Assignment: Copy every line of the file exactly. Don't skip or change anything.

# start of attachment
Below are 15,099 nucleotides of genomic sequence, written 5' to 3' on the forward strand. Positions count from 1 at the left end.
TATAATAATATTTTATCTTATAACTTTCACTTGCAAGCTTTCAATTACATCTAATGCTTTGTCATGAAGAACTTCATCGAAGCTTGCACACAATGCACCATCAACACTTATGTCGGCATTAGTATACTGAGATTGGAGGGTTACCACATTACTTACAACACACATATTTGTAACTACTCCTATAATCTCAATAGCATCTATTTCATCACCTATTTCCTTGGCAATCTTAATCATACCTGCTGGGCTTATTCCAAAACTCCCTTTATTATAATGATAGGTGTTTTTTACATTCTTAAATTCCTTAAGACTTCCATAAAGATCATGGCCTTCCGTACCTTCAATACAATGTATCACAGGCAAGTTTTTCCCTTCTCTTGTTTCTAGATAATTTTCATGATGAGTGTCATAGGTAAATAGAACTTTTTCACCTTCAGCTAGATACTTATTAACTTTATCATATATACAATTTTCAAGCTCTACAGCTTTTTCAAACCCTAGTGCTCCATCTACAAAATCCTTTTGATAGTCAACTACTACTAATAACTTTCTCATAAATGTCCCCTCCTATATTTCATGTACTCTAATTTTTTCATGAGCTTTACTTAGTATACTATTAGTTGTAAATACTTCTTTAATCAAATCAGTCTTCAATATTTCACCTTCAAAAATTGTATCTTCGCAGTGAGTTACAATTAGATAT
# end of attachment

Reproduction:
Below are 15,099 nucleotides of genomic sequence, written 5' to 3' on the forward strand. Positions count from 1 at the left end.
TATAATAATATTTTATCTTATAACTTTCACTTGCAAGCTTTCAATTACATCTAATGCTTTGTCATGAAGAACTTCATCGAAGCTTGCACACAATGCACCATCAACACTTATGTCGGCATTAGTATACTGAGATTGGAGGGTTACCACATTACTTACAACACACATATTTGTAACTACTCCTATAATCTCAATAGCATCTATTTCATCACCTATTTCCTTGGCAATCTTAATCATACCTGCTGGGCTTATTCCAAAACTCCCTTTATTATAATGATAGGTGTTTTTTACATTCTTAAATTCCTTAAGACTTCCATAAAGATCATGGCCTTCCGTACCTTCAATACAATGTATCACAGGCAAGTTTTTCCCTTCTCTTGTTTCTAGATAATTTTCATGATGAGTGTCATAGGTAAATAGAACTTTTTCACCTTCAGCTAGATACTTATTAACTTTATCATATATACAATTTTCAAGCTCTACAGCTTTTTCAAACCCTAGTGCTCCATCTACAAAATCCTTTTGATAGTCAACTACTACTAATAACTTTCTCATAAATGTCCCCTCCTATATTTCATGTACTCTAATTTTTTCATGAGCTTTACTTAGTATACTATTAGTTGTAAATACTTCTTTAATCAAATCAGTCTTCAATATTTCACCTTCAAAAATTGTATCTTCGCAGTGAGTTACAATTAGATAT